traditional subjects because they view them as too difficult. The DCSF said changes
to the science curriculum, designed to make it more fun, engaging and relevant, were
on the right track.

Ten hours extra for 10% more pay (p8)
An academy in the West Midlands is offering teachers a pay rise of up to 10% in
return for working longer hours. Jean Hickman, head of the Walsall Academy in
Bloxwich, called for all schools to be given the same freedoms as her academy for
setting teachers’ pay and conditions. Mrs Hickman told the Commons’ education
select committee that her pupils received up to 10 hours more lessons a week, which
helped them improve exam results. She added that although staff are contracted to
work from 8.15am to 5.15pm, they receive 20% non-contact time, meaning they do
not have to take work home with them. Her comments followed a report published
this week by the think tank Reform, which also called for freedoms enjoyed by
academies to be extended to schools. (

Inequality breeds more violence among teenagers (p16)
Teenagers growing up in areas with big gaps in educational attainment are more likely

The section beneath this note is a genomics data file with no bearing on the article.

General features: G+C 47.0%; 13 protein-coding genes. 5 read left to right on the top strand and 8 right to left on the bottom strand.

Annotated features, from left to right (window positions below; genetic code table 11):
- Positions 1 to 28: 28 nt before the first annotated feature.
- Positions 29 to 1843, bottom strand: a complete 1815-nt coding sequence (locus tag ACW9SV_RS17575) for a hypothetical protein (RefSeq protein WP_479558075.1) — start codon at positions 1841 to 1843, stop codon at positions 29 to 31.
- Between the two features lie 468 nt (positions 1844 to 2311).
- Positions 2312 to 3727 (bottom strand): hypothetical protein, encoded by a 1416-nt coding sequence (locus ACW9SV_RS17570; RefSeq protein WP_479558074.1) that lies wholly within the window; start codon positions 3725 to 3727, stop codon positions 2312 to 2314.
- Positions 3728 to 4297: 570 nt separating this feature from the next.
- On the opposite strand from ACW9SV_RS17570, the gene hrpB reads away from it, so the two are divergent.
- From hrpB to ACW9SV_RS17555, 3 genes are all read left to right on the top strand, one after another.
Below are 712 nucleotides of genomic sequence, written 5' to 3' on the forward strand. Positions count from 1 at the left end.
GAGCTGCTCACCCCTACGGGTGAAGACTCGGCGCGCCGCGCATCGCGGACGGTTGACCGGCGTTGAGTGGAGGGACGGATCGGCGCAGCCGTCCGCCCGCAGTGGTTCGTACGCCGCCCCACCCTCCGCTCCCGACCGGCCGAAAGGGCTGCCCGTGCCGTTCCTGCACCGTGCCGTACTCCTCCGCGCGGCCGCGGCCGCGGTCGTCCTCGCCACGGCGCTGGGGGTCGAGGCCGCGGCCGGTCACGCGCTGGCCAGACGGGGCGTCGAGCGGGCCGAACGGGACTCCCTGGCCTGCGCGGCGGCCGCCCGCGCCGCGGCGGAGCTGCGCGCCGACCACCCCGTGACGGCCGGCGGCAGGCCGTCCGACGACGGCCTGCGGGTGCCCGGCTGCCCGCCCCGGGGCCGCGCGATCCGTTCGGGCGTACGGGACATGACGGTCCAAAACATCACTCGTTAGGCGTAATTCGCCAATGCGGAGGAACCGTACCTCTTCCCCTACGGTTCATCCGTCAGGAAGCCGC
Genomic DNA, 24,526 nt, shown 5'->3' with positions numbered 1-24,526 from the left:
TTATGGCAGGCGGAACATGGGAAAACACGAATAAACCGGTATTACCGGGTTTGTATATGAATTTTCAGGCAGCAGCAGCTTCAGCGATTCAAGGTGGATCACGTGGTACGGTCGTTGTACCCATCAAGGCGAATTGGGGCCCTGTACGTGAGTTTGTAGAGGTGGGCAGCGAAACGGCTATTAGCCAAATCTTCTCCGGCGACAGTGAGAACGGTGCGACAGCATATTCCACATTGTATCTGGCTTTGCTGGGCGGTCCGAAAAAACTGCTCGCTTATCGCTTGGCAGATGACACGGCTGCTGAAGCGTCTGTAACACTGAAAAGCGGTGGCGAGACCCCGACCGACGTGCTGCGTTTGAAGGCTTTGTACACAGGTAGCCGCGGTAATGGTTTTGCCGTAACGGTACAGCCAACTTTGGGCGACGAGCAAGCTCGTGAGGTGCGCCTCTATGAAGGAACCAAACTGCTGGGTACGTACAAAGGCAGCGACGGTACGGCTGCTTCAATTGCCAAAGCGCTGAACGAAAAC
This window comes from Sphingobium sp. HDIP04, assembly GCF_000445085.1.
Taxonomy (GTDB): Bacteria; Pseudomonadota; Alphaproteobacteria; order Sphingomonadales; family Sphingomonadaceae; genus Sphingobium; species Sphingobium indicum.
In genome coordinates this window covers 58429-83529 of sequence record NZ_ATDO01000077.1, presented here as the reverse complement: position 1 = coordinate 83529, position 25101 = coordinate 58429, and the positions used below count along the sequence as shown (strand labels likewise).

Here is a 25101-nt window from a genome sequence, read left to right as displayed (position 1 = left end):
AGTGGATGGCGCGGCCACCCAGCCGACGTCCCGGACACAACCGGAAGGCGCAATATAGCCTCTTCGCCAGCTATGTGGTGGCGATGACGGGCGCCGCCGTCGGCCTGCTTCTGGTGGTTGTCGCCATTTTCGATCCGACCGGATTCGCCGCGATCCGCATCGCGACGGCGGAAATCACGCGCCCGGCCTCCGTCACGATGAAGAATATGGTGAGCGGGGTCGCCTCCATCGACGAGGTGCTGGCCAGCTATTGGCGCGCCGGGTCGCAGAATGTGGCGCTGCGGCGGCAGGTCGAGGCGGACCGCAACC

to be convicted of violent or race crimes. A study by the Institute of Education
compared maths test scores of 14-year-olds with local youth conviction rates over
three years. It found higher conviction rates in areas of pupils clustered at either end
of the performance range. Schools have had to set 2009 targets based on the
proportion of children progressing across two levels within four years. Guidance sent
to local authorities says the new progress targets will, ‘help tackle the variance and
the uneven performance that are a feature of the current system.’

£1bn anti-truancy bill, but 63,000 skip class daily (p22)
Heads say parents taking pupils on term-time holidays are partially to blame for
truancy figures rising to a new high. Pupils were absent without authorisation from a
record 1% of all schools sessions during 2006/7. The statistics provided details for the
first time of the reasons why pupils miss school and showed that agreed family
holidays accounted for 10% of all school absence, with unauthorised holidays making
up a further 1%. Sickness was the biggest reason of all, accounting for 55% of school

Atheists join RE group (p25)
Atheists should be given a bigger role in deciding the RE curriculum in England and
Wales, according to a report on freedom of religion by the United Nations. The
content of the subject is decided separately in each local authority area by groups
known as syllabus conferences. Non-believers are not allowed to be full members of
the conferences, although some committees have ignored this advice. A report by
Asma Jahangir, the UN’s special rapporteur on freedom of religion or belief, said it
seemed vital that different views were properly represented when deciding the